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  1. Thank you, the “picture” I posted is actually a video, thanks to the quirks of my iPhone, so you guys can’t see the whiteness of the wing feathers to the underside, nor the brownness of the body feathers and wing tips. If you could see that, would that change your mind?
  2. There was definitely more of a brown color to the wing and body feathers, mixed in with the black. According to the article I linked to, the bird he found had legs that were more turkey than Black, with the head being primarily Black, with some red. Its primaries were brown, with the remainder of its plumage being more that of a Black Vulture. Crosses between the two species have been found before, and can’t be identified by just the legs. I agree, though, that the legs are clearly those of a Black Vulture.
  3. So, as I see it, so far, nobody is certain which it is. I did some research, and a certain vulture-banding ornithologist from Louisiana has caught (and presumably banded) what he claims was a cross between both species. Are there any experts around who can tell me if I’ve gotten the first photo of a cross-species vulture, or can point me in the direction of someone I can consult on the matter? To note: Mr. McIlhenny stated that it was caught by a trap that only black vultures visit, and exhibited many traits of both species otherwise. His article from 1937 can be found here: https://academic.oup.com/auk/article-abstract/54/3/384/5238309?redirectedFrom=PDF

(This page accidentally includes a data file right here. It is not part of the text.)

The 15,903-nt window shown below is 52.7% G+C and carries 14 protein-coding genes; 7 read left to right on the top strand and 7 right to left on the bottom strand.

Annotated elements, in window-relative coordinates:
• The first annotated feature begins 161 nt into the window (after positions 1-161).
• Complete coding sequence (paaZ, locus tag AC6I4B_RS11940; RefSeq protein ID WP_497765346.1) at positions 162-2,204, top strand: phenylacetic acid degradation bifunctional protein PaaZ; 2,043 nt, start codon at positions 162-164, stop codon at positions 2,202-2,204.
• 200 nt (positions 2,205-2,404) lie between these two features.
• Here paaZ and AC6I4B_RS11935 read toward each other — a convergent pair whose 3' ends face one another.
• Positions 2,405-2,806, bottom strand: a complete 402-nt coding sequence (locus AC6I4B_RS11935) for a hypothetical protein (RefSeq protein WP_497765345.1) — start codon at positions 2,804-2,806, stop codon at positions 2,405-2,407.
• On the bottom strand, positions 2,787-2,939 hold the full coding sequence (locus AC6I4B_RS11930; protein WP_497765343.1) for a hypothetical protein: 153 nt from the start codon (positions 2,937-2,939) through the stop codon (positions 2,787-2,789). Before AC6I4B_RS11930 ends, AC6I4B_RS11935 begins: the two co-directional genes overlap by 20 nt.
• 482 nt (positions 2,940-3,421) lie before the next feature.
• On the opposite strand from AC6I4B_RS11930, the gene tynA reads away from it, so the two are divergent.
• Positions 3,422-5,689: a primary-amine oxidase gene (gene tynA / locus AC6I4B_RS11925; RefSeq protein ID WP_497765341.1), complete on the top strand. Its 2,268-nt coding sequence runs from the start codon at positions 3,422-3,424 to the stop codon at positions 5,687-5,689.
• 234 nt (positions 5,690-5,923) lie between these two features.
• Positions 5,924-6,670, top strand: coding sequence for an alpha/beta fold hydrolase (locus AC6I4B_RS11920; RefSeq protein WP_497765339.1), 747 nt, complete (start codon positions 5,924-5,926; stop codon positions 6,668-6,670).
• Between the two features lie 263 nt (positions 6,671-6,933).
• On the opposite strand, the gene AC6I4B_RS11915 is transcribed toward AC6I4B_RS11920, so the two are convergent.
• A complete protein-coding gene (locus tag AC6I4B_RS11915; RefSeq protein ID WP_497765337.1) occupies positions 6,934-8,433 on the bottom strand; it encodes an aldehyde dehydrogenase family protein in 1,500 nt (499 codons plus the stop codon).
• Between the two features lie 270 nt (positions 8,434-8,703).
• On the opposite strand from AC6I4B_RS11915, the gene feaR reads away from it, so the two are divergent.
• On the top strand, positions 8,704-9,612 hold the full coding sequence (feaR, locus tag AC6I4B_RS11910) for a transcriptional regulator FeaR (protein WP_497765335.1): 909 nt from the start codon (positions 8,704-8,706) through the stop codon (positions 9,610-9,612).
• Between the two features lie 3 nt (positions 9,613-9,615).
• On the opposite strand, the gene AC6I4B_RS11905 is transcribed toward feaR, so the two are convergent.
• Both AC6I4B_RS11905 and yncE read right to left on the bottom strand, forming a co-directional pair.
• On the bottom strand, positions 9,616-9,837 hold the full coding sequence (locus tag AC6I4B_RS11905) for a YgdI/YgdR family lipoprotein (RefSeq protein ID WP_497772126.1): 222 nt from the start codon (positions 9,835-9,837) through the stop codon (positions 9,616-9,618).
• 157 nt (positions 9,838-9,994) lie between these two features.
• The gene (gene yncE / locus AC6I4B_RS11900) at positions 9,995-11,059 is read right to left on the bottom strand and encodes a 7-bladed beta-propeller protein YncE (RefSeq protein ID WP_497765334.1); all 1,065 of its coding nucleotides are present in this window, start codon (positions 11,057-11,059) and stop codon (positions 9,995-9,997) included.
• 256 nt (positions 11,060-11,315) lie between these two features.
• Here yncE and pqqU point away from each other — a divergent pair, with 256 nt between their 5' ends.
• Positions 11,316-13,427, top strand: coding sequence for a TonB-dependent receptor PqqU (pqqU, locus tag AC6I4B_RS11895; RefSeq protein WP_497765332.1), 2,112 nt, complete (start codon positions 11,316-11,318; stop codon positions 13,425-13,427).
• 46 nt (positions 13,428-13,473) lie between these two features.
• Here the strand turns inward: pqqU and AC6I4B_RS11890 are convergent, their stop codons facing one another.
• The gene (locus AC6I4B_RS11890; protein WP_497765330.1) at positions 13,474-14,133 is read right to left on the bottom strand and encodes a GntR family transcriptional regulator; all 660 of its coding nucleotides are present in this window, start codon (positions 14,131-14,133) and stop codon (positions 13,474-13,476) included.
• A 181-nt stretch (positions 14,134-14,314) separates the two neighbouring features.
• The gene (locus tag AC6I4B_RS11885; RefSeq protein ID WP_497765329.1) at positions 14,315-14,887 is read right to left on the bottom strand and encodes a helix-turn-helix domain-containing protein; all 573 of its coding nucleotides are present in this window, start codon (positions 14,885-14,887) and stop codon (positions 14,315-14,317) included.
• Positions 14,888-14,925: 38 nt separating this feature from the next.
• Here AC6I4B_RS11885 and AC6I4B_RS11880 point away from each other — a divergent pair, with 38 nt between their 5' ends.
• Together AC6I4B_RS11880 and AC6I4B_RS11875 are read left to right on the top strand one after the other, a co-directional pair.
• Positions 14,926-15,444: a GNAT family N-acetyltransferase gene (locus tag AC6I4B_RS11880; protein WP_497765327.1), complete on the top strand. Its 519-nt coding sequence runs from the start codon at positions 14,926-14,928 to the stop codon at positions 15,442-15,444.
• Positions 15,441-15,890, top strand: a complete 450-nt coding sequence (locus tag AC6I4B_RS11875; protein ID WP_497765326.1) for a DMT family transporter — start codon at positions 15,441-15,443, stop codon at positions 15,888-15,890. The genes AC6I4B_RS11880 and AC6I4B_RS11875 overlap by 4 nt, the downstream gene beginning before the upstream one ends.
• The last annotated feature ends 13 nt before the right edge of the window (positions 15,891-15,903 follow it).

4. The reddish around the neck was not a photo artifact. That’s why I’ve been confused, it really looked like a mix of those two reference photos.
  5. Saw this in Richmond, Indiana, on Thursday, July 30th. It’s a bit rainy, and the plumage is a little more brown than it looks like in this image. We don’t often get black vultures here in East Central Indiana, but turkey vultures are common. This, however, clearly doesn’t have the signature redness to its head, and has darker brown to black body feathers. Have I found a cross species, possibly, or is this a known, similar bird?
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